FLAGG, MARADA A. - Will County, Illinois | MARADA A. FLAGG - Illinois Gravestone Photos

Marada A. FLAGG

Plainfield Township Cemetery Cemetery
Will County,
Illinois

GEORGE W. FLAGG
JULY 25, 1836
DEC. 5, 1909
MARADA A. HIS WIFE
MAY 27, 1842
OCT. 27, 1905
Base of the monument:
FLAGG
North side of the monument:
E. Wunderlich [the monument maker]

The monument echoes some features of his parents, Reuben and Betsey Kendall Flagg's,log cabin-shapped monument. The stone is carved to simulate stacked logs. There is an open book at the top of the stone with the inscription, "GONE TO MEET THE COMRADES. UNITED AT LAST", and a Grand Army of the Republic insignia.

From "Portrait and Biographical Album of Will County, Illinois, Containing Full Page Portraits and Biographical Sketches of Prominent and Representative Citizens of the County"; Chicago: Chapman Bros., 1890:
"GEORGE W. FLAGG.

The family name of this gentleman will ever be held in reverence in Will
County as that of one of its early pioneers, who was for many years
prominently connected with its interests, and of great assistance in
developing its resources and laying the solid foundation of the prosperity
that it enjoys today. And it is with pleasure that we place before the readers
of this volume a review of his life and of that of his honored representative
of the present. The latter, a native of the county, is now one of its leading
agriculturists, owning and successfully managing a large and valuable farm in
Lockport and DuPage Townships, where he has a fine residence and enjoys all
the comforts and luxuries of life. He was an officer in the late war and did
gallant service with his regiment until ill health compelled him to resign his
commission and retire to private life, taking with him the respect of his
fellow officers and the men who served under him. Mr. Flagg was born in
Plainfield Township, July 25, 1837. Reuben Flagg, his father, was a native of
New Hampshire, Groton, in Grafton County, being the place of his birth. He was
there bred to the life of a farmer, and thence went to Vermont when a young
man and there was engaged in the cooper's trade. Two years later he made his
way to Baltimore, Md., where he acquired the trade of a stone-mason. After two
years stay in that city he returned to Vermont and at one time worked as a
stone-mason in Boston. In 1830, he came to Illinois, traveling by Lake
Champlain, Champlain & Erie Canal to Buffalo, and from thence by the lakes to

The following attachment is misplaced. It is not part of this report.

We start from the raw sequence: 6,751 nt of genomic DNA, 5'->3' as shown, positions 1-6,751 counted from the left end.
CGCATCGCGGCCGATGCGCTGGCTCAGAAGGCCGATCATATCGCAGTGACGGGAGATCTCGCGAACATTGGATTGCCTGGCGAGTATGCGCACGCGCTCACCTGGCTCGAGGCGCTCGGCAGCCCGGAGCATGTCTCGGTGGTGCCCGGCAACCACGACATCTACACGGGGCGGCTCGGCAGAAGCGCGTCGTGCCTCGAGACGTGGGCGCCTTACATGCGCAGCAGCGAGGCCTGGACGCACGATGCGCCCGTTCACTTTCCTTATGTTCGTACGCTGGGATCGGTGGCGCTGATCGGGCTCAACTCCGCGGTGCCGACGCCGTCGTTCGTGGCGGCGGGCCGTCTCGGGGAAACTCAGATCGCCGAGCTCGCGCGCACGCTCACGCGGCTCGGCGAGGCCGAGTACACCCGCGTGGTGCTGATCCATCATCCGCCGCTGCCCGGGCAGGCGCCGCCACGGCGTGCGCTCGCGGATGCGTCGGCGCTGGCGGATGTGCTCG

Chicago. That city was then composed of two log houses and Indian huts, and
there was a trading post there. The captain of the boat wanted him to build a
warehouse, thinking it might come in use, though no one else seemed to agree
with him. Our subject's father did not like that section of the country, as he
thought it too swampy for farming purposes, and he hired a team to take him to
Walker's Grove, a little below the present site of Plainfield. At that time
there were but three families living in the vicinity, and where Plainfield and
Joliet now are there was not a house, and Will County then formed a part of
Cook County. All the land was open for settlement and he had his choice in
millions of acres, and as he was told he could not live on the prairie he
claimed a tract of timber in the northeastern quarter of section 20, of what
is now Plainfield Township. At that time deer and all kinds of wild game were
plenty, which was fortunate for the early settlers as bread stuffs were
scarce, the nearest flour-mill being in Indiana. Mr. Flagg's settlement was
made there before the Black Hawk War and there were frequent Indian scares,
therefore, the handful of settlers built a stockade of logs and all gathered
in it, and at one time lived there three months, the men taking their guns to
the field to be ready for the enemy at a minute's warning. Once it was thought
the Indians were going to make a raid and all the settlers here went to Ft.
Dearborn and stayed there a few days until it was thought safe to return to
their homes. Mr. Flagg built a log cabin on his farm and commenced its
clearance. Soon after coming here he took a contract to build the race for
Walker's mills in which was sawed the lumber to build the first frame house
ever erected in Chicago, and Mr. Flagg drew it there with an ox team. After
residing on that claim a short time he sold it and took up a tract of prairie
land on section 10, and at once began the work of improvement. He first built
a log cabin for the accommodation of his family and afterward erected a more
substantial residence, and at the time of his death had improved a valuable
farm. November 9, 1869, this worthy and highly respected pioneer, departed
this life. The maiden name of the wife who shared his labors and enabled him